About

More about Dean

I moved to Clarkston in July of 1997, 25 years ago. I was attracted to the area of Clarkston due to the excellent location in its proximity to Atlanta as well as ease of access to I-285 in getting to areas north and south of Atlanta. I discovered so much more than a home with a great location. I love the neighborhoods to walk my dogs, the age of the homes, and the wonderful residents living here. I am a member of the Clarkston Historic Preservation Commission to help preserve Clarkston and to ensure smart development that supports the families and homes while increasing our Quality-of-Life.

I moved to Georgia from Northern Virginia in 1990. I was a land surveyor for Washington Gas Light Company and previously had been a customer service specialist with a residential construction company specializing in multi-family townhomes and apartment condominiums. My background allowed me to transition to superintendent in charge of commercial building and renovation for specialty construction companies here in Georgia. My portfolio includes medical renovations in hospitals and medical centers to create new operating rooms, CT scan and x-ray rooms, doctor’s offices and labs, as well as hotel renovations, new townhomes, new church buildings, renovations at Zoo Atlanta, numerous restaurants including 5 in Krog Street Market, hair and nail salons, and a Starbucks on Monroe Drive in Atlanta.

I was appointed as a member of the Planning & Zoning committee in 2007. Being on the committee provided a unique perspective on the construction permitting and inspection process and how it differed from the jurisdictions where I’ve had the pleasure to manage projects. I determined that we required professional upgrades to ensure safety in our public spaces. In 2009, the city council wisely voted to seek a professional manager for the city. That year I was asked to run for city council, won my elections twice, and served on council for 8 years, from 2010 to the end of 2017. The Georgia General Assembly voted to approve our change in the form of government in 2010, and we have experienced progressive professionalism ever since.

I was on the team that professionalized the city, changing from a mayor/council form to a council/city manager form of government, hiring our first city manager in 2011. That action was the single best thing that has happened for the City of Clarkston. Professionalizing the city included compartmentalizing our three departments, administration, police public safety, and public works. Where we only had one building, City Hall, we acquired the Morris historic home, renovating it for our City Hall Annex for administrative offices, and building a new Public Works compound in 2012-2013. We annexed commercial properties, expanding the city boundry while increasing our tax base, which has facilitated support for public projects and financial survival of the city.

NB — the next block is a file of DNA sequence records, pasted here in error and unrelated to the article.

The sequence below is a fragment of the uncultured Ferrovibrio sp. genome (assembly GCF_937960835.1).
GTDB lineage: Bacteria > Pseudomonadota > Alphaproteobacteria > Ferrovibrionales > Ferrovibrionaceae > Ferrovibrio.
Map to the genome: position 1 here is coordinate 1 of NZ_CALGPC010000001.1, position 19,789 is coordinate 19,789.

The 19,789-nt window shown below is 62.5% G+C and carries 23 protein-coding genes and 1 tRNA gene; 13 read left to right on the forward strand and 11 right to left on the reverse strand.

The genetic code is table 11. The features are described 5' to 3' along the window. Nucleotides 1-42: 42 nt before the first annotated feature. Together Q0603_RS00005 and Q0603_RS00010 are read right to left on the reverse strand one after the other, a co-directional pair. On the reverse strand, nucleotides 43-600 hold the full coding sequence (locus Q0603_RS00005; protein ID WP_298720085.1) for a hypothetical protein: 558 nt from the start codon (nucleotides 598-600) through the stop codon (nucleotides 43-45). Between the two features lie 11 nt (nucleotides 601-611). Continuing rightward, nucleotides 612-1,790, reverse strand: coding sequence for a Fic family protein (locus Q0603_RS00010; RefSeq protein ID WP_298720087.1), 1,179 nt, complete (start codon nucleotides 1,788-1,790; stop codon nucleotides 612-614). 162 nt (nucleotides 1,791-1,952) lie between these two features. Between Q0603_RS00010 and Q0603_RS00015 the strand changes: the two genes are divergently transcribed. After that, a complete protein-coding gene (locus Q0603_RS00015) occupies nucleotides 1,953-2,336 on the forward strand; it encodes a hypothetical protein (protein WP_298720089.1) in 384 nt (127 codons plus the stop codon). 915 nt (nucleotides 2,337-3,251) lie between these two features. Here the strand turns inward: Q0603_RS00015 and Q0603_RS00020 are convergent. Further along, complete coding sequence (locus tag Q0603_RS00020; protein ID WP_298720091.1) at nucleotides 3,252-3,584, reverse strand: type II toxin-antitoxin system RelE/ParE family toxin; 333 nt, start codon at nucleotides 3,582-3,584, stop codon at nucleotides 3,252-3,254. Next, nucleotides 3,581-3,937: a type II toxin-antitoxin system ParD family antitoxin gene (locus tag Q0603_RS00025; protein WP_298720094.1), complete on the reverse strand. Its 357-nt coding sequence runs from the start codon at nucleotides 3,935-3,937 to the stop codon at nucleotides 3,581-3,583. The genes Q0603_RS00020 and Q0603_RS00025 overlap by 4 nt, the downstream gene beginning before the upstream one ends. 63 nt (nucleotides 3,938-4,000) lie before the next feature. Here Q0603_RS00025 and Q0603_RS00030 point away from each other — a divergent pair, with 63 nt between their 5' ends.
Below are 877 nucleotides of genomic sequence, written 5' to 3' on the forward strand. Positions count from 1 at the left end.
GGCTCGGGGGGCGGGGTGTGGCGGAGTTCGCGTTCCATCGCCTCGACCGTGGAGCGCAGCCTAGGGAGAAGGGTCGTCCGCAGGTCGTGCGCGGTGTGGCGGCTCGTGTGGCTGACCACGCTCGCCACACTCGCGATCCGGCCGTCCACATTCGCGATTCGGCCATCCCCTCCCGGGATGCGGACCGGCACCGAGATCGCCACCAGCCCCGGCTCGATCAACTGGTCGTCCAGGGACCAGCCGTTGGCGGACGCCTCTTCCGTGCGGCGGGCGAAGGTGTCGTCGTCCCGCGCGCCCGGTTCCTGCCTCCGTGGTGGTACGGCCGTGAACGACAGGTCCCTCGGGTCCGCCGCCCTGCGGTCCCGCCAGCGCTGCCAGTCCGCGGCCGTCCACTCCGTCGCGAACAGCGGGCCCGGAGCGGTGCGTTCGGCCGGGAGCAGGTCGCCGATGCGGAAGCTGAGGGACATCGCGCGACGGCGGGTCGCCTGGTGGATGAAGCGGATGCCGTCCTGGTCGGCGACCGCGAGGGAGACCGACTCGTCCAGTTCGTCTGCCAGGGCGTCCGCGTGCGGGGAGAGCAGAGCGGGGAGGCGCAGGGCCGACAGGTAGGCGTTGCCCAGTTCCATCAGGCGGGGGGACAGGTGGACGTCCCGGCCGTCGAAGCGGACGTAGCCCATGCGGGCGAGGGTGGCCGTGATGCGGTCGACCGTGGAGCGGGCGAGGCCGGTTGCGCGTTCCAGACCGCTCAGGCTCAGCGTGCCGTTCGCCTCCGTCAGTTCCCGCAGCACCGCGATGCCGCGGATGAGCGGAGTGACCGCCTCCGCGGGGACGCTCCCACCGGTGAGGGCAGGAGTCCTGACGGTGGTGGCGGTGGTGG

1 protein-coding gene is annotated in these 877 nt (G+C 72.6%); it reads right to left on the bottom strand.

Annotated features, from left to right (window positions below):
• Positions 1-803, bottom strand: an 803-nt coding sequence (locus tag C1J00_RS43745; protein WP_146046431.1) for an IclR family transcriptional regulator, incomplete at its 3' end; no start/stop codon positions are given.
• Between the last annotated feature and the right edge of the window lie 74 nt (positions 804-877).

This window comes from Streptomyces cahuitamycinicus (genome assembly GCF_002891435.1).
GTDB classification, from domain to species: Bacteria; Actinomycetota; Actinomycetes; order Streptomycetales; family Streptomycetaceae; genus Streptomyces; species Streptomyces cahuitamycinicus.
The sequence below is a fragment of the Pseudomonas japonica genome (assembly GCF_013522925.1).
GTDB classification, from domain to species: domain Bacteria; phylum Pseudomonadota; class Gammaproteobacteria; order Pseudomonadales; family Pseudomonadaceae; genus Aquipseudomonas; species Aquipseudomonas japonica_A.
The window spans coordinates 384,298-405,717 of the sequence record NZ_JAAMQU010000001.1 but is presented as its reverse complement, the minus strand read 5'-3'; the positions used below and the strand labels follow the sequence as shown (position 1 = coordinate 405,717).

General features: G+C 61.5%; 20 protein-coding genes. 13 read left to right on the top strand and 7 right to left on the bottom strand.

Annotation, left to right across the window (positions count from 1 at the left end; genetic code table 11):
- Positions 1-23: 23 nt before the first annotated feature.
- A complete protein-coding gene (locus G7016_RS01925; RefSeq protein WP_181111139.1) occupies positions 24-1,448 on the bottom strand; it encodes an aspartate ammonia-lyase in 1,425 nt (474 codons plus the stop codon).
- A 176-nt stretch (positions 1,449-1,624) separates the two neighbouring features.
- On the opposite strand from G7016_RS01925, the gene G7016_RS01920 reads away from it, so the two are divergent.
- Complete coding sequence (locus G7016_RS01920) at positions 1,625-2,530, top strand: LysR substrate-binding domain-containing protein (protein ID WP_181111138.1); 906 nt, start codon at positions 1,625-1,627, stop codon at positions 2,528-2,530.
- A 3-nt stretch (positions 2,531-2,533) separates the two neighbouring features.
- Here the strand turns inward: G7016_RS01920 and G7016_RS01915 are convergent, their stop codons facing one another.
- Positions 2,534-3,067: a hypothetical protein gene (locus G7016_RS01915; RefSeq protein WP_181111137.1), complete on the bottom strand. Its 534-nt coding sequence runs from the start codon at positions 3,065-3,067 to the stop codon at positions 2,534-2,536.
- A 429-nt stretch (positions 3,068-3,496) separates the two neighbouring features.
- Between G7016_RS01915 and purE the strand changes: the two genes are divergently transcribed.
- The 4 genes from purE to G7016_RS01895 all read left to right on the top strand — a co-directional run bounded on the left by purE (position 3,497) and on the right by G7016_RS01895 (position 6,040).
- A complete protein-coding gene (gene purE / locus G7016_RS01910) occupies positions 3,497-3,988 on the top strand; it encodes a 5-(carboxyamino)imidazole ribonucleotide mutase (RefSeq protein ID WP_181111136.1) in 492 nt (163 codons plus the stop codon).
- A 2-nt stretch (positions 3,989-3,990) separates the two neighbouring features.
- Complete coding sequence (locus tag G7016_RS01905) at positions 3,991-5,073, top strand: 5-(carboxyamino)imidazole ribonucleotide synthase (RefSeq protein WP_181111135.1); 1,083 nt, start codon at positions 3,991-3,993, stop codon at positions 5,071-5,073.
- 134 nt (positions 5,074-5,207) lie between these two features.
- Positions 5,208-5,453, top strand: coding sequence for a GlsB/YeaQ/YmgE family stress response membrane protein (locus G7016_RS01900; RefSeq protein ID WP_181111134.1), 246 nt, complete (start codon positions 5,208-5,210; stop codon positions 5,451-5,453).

Focusing on our unique population, we have been improving our pedestrian infrastructure, sponsored by a DeKalb Board of Health report, the Clarkston Active Living Initiative, and facilitated the PATH foundation in completing the Decatur-Stone Mountain bicycle and pedestrian path with a separate bridge across I-285 to provide safety for families using the PATH.

I conceived and spearheaded as a personal safety improvement project mostly outside our city limit in unincorporated DeKalb County, the conversion of N. Indian Creek Drive, from a four-lane speedway to a two-lane pedestrian friendly road with bicycle lanes and a center turn lane. Highlighting in conversations with DeKalb traffic engineers and Atlanta Regional Commission professionals that motor vehicles travelling at interstate speeds were only a foot or so from gaggles of elementary school students walking to school, was a convincing argument. Highlighting that within the distance of about one mile, the institutions of two colleges, a high school, an elementary school, several temples and a mosque, the Atlanta Area School for the Deaf, Clarkston’s branch of the DeKalb Public Library, the restored historic Clarkston Community Center, and the presence of two to three dozen pedestrians at any given time helped define the need for safety improvements.

I again seek the honorary position of representing the people of the City of Clarkston as a City Council member because service to our community is very important to me. I have been in service to this community for over 16 years and continue as a current member of the Historic Preservation Commission and on the Technical Advisory Committee for our current zoning re-evaluation.

My 8 years of prior service on the city council included two years on the Georgia Municipal Association Board of Directors as District 3, Eastern Division President, from 2014-2016, that includes DeKalb County and parts of Rockdale County.

During my tenure as a public servant, I pursued extensive training in government policy and operations through the Atlanta Regional Commission (ARC) and the Georgia Municipal Association (GMA), including urban development, pedestrian safety, and municipal law. I’ve been awarded the GMA Certificate of Achievement for Education and have over 117 hours of credit for courses in Downtown Development Authority, Urban Redevelopment, Public Works and Transportation, Parks and Recreation, Planning and Zoning, Housing for Seniors, Historic Preservation, Cultural Competency, Complete Streets, Planning for Healthy Communities, Mental Health First Aid, Equitable Transit Oriented Development, Bicycle Facility Design, Ethics for Elected Officials, and other community development seminars.

I currently live with my wife of 22 years, two dogs, a house cat and a feral cat, and I am employed as campus engineer at The Museum School of Avondale Estates. I also enjoy playing music with friends.

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